In "Don't Spare the Boomers," Robert Samuelson decries the growing cost of entitlements, particularly expenditures on programs like Medicare and Social Security that benefit so-called "baby boomers," including Samuelson himself. (Once source defines the "baby boom" as referring to the significant uptick in births in the United States and some other Western-style democracies between the end of World War II and the mid-1950s). According to Samuelson, the Federal Government will have to raise taxes by about 50 percent of current levels over the next 15-20 years "to cover expanding old-age subsidies and existing government programs." Or, he says, the nation can continue to run huge budget deficits, piling up debt in a way that could trigger a(nother?) financial crisis.
Not surprisingly, Samuleson finds neither option --- taxes or even more deby --- palatable. Each, he says, could stultify economic growth. (And, of course, lower growth would only further reduce tax revenues, thereby making it even more difficult to find the money necessary to fund such programs.) Thus, he suggests a third approach, that is, dramatic cuts in entitlement spending. Here is a summary of his proposals:
"Social Security's eligibility ages (66 now for full benefits and 62 for reduced benefits) could be gradually raised. Benefits could be cut for wealthier retirees. At 65, new Medicare beneficiaries could pay some or all of their insurance costs until they reached eligibility for full Social Security benefits. Even then, better-off recipients could pay higher premiums. These and other changes should start soon -- in a few years once the recovery strengthens."
As Samuleson notes, Congress has already taken some baby steps in this direction, for instance, raising medicare premiums for senior citizens that earn $85,000 per year ($170,000 per year for couples), or about 5 percent of seniors. Still, he fears that political opposition by groups such as the AARP will thwart efforts to take the sort of additional steps necessary to prevent the feared explosion in entitlement spending. (Others, it should be noted, might object to such cuts for more nuanced reasons. For instance, further reducing benefits for seniors who are better off could reduce political support for such programs, thereby ultimately harming seniors of more modest means.)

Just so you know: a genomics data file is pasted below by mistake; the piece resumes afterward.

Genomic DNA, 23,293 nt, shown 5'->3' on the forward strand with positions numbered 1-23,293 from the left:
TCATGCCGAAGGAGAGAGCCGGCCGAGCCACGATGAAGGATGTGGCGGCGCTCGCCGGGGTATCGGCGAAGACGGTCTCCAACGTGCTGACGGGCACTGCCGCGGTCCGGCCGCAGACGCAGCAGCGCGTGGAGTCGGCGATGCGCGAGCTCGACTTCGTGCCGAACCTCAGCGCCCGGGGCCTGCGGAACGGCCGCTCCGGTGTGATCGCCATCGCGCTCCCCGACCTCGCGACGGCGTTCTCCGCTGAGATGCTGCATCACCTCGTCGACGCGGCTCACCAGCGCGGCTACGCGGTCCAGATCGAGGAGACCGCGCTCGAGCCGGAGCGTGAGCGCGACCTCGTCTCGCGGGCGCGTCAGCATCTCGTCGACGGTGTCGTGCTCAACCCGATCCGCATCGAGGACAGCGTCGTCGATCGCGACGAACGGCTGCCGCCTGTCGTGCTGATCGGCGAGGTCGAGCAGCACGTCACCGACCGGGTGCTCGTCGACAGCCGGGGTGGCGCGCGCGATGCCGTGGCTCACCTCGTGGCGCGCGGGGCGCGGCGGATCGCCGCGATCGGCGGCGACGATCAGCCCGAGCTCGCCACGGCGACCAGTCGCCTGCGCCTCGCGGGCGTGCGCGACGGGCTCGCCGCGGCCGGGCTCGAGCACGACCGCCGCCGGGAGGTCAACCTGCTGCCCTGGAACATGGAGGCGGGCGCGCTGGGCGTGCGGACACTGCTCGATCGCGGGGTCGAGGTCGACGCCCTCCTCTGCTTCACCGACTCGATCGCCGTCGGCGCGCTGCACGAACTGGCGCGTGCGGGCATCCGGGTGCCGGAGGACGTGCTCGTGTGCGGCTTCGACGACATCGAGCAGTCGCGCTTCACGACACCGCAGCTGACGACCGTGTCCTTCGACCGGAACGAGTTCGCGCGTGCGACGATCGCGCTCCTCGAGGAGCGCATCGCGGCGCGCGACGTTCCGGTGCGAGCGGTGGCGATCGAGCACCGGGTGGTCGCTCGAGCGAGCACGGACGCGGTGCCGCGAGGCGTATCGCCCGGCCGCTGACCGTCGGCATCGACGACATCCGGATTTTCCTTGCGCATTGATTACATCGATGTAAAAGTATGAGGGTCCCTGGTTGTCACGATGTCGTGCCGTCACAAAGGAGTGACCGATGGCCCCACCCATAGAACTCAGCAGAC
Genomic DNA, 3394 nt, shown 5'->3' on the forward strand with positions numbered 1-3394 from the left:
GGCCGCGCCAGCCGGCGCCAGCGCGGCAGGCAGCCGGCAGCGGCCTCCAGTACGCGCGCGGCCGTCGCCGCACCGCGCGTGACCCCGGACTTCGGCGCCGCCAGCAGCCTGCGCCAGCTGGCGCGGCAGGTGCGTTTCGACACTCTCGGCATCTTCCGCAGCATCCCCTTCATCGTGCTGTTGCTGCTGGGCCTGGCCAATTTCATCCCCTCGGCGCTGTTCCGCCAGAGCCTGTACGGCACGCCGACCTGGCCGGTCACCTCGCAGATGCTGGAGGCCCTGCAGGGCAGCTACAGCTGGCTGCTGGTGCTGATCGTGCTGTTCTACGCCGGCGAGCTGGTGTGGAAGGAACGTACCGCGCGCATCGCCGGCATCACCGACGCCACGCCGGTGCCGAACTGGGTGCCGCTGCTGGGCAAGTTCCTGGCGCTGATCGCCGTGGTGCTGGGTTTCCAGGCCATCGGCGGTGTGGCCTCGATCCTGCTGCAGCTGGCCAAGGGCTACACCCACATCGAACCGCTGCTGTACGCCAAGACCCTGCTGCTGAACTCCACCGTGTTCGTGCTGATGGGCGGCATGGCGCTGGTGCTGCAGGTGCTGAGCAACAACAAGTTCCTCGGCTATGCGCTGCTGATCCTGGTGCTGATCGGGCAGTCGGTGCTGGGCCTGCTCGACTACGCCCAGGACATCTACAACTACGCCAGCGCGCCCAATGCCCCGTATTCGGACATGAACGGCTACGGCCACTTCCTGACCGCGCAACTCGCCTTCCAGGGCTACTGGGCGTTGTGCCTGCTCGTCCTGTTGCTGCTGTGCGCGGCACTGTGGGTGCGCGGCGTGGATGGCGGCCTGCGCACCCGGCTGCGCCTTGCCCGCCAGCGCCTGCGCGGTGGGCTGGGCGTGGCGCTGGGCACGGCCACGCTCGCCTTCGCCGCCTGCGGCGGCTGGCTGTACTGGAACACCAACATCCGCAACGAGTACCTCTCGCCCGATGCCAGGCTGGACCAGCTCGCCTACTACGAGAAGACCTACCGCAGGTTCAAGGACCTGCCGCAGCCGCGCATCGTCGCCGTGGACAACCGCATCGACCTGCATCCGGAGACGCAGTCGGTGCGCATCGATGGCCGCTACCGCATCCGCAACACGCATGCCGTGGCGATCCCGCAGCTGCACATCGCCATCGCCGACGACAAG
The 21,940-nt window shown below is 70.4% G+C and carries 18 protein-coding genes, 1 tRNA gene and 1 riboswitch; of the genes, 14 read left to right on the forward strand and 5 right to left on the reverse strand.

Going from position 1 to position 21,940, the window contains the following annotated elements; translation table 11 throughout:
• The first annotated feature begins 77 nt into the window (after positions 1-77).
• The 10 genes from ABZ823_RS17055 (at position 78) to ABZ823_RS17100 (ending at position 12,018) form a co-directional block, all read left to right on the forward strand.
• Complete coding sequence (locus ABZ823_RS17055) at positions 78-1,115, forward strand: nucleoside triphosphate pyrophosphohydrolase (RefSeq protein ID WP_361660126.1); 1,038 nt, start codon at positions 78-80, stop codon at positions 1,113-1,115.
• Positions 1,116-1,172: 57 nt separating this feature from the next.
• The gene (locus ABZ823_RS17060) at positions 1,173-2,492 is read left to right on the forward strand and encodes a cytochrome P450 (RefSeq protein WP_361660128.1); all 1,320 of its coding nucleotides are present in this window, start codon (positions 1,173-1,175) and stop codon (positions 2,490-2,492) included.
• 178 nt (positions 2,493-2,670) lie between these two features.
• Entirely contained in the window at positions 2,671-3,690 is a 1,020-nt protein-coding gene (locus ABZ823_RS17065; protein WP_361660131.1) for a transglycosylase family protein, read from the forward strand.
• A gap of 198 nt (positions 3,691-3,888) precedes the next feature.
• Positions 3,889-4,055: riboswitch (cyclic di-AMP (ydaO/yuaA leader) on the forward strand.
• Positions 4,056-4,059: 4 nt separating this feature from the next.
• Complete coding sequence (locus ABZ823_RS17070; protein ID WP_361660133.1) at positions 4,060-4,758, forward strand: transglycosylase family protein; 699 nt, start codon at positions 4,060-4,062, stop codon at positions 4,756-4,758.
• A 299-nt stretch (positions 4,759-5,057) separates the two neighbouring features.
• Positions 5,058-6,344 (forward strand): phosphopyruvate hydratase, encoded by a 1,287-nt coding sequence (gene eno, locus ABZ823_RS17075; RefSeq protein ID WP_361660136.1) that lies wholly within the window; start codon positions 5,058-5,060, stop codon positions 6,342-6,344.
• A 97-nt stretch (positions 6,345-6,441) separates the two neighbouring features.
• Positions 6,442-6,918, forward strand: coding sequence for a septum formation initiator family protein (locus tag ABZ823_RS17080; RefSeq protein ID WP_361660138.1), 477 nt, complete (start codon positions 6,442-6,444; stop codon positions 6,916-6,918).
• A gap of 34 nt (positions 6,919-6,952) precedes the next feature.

Samuelson notes that such measures might seem "unfair" to senior citizens, some of whom, anyway, have planned for their retirement on the assumption that benefits would remain at their current level. (It should be noted, however, that phasing in any reforms could ameliorate any such unfairness, giving citizens in their middle age time to adjust their savings patterns, for instance, to prepare for somewhat reduced retirement benefits.) However, as Samuelson notes, fairness can be a two way street. What might seem extremely fair to senior citizens may simultaneously seem quite unfair to younger citizens who will have to "foot the bill" if entitlement programs remain unreformed. For instance, a young struggling family might justly ask why it must pay taxes or suffer the consequences of public debt to pay for health care for affluent seniors. (Note, however, that young families might feel differently about the question if, as in the 1960s, the economy was growing rapidly and thus creating economic opportunity for themselves and their children.)
Here are some additional thoughts on the very real problem Samuelson has identified.
1) The problem may be even worse than Samuelson lets on. Samuelson, after all, focuses on national entitlements; he does not discuss the exploding obligations of states, particularly the unfunded pension liabilities previously discussed on this blog.
2) There are other possible ways to deal with the problem Samuelson identifies that might not entail the sort of deep cuts that he proposes. For instance, Congress could take steps, previously identified on this blog, to reduce the underlying cost of medical care, thereby lowering the prices that doctors, hospitals and other providers charge for health care services and thus reducing Medicare expenditures. Moreover, Congress could alter immigration policy, to increase the number of productive citizens who lawfully immigrate to the United States each year, thereby increasing the taxbase.
3) Finally, it should be noted that other nations are taking some of the steps that Samuelson is advocating. For instance, President Sarkozy of France, pictured above, stood down massive protests and strikes over his plan to raise the retirement age from 60-62, and the age for full benefits from 65-67, bringing France more in line with the United States, pushing the plan through the French legislature and signing the bill into law. In 2007, Germany raised its retirement age to 67 and Greece, Britain and Portugal are also raising theirs.
Hopefully America's political leaders will show the same courage as those in Europe (!).